We have also worked to offer as much support as possible to manufacturers endeavoring to develop new generic drugs. This morning, FDA released 54 new or revised product-specific guidances to support manufacturers about how to demonstrate bioequivalence in generic drug applications. This included 15 guidances that pertain to drugs where there is currently no generic competition. These guidances are also especially focused on complex products, where it can be more challenging for generic competition to emerge.
In the 100 days since the blueprint was unveiled, FDA has also approved the first generic drug under a new pathway designed to support generic competition, and the second was approved on Monday. We also approved the first generic version of the EpiPen and three new biosimilars, bringing the total of biosimilars to 12.
Since the blueprint launch, FDA also launched a Biosimilars Action Plan. Nowhere is competition more urgently needed than in high-cost drug areas like biologics. These products are playing an ever-larger role in keeping patients healthy, but they come at an extremely high cost.
We know there are real challenges in the manufacturing and marketing of biosimilars, but we are determined to help build a market for these drugs that is as competitive as exists with generics. The end goal needs to be pharmacy-level interchangeability, once the science, data, and patient safety support it.
At the same time that FDA is taking these measures, CMS has taken a number of steps to update payment policies to help patients take advantage of this competition.
As just one example, an HHS report earlier this year found that Medicare Part D plans spend $9 billion on brand-name drugs that have a generic alternative. Choosing generics in these situations would mean $3 billion in total savings for Part D, including $1.1 billion in out-of-pocket savings for patients.
We’re having CMS examine how to ensure that seniors are aware of all possible ways to lower their out-of-pocket costs. Almost nobody needs to be using a brand drug when high-quality, affordable interchangeable generics are available, and in a real market for drugs, they wouldn’t be.
This challenge connects to the second issue I want to highlight today: the need to update our HHS programs to ensure that they are getting the best deals possible for the people we serve.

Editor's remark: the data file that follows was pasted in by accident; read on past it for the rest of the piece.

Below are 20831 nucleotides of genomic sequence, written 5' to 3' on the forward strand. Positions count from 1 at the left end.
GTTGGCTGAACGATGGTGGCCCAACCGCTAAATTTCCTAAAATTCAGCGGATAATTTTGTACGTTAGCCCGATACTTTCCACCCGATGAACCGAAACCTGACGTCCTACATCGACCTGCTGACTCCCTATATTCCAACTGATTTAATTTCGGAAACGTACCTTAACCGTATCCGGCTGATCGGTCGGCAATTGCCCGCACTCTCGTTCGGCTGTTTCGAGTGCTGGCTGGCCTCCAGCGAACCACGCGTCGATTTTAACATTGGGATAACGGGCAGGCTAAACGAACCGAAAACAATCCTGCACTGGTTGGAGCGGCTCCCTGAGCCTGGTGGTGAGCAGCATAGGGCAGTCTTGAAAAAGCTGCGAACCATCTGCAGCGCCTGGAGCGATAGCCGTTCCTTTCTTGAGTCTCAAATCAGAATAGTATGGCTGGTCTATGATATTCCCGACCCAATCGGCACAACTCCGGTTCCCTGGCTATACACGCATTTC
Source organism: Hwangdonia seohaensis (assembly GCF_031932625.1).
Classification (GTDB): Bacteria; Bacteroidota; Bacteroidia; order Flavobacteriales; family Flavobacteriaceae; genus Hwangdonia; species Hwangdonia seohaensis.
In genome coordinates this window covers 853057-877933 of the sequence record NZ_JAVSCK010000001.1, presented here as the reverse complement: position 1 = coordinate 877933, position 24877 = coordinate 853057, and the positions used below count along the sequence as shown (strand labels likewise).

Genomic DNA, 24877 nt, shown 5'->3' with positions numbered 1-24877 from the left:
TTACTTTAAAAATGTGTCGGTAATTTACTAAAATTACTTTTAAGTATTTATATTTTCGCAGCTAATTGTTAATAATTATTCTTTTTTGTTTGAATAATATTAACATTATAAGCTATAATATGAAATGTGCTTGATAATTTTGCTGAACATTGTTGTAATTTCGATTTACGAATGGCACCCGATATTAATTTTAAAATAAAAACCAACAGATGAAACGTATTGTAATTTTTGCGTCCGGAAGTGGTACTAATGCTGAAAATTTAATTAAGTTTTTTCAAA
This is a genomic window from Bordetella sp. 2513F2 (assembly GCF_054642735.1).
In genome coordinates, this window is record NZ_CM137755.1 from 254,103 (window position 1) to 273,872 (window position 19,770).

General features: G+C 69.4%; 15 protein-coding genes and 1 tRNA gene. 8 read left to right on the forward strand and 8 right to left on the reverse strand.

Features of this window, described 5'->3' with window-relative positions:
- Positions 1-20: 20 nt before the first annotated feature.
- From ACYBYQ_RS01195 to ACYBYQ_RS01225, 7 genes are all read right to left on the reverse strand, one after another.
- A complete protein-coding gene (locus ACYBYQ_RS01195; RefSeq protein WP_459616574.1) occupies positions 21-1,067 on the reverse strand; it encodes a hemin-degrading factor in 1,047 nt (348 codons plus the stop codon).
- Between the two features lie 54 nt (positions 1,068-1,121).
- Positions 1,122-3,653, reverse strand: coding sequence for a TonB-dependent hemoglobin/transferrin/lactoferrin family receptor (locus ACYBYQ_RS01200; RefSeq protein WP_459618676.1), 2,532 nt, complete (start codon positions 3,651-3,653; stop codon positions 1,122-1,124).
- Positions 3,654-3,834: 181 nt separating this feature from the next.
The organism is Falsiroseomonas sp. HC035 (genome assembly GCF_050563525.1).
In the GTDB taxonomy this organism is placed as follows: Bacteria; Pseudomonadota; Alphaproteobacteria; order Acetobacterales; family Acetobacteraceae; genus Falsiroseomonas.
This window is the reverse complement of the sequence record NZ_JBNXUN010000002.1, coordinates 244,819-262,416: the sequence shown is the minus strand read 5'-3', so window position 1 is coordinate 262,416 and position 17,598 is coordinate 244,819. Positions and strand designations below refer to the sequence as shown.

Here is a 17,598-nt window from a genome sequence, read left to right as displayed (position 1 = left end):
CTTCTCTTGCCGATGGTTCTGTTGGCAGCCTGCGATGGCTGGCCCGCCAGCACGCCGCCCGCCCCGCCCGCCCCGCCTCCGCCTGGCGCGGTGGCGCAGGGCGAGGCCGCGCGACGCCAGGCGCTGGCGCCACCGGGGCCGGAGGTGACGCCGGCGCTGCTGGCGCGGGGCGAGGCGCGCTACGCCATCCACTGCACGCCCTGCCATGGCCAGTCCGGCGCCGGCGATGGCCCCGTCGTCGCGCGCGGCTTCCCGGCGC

Many of the ideas for doing so are laid out in the President’s blueprint, but today I want to highlight two actions we’ve already taken.
One was in Medicare Part B, where there is currently no price negotiation at all. Medicare gets the bill, and we pay it—plus an add-on fee calculated as a percentage of the drug’s price. This system can actually incentivize physicians to prescribe not the best option for a patient’s condition, but the most expensive one.
That is why, for the first time ever, we have introduced new tools that will allow Medicare Advantage plans to actually negotiate discounts for drugs covered by Part B—in total, $12 billion in spending for 20 million beneficiaries.
In 2019, plans will now have the ability to use step therapy to require patients to first try one clinically appropriate drug, before moving on to other options. This measure will give MA plans new leverage to negotiate discounts on drugs where they currently pay full price, with at least half the savings required to be passed on to patients in some form. For the first time, MA plans will also be allowed to use consolidated step therapy programs for drugs covered under Parts B and D, reflecting our desire to bring these programs closer together. This change was delivered in less than 100 days.
These new tools will be coupled with strong patient protections: Existing prescriptions will be grandfathered in, an expedited appeals process is required, and step therapy must be coupled with a care coordination plan.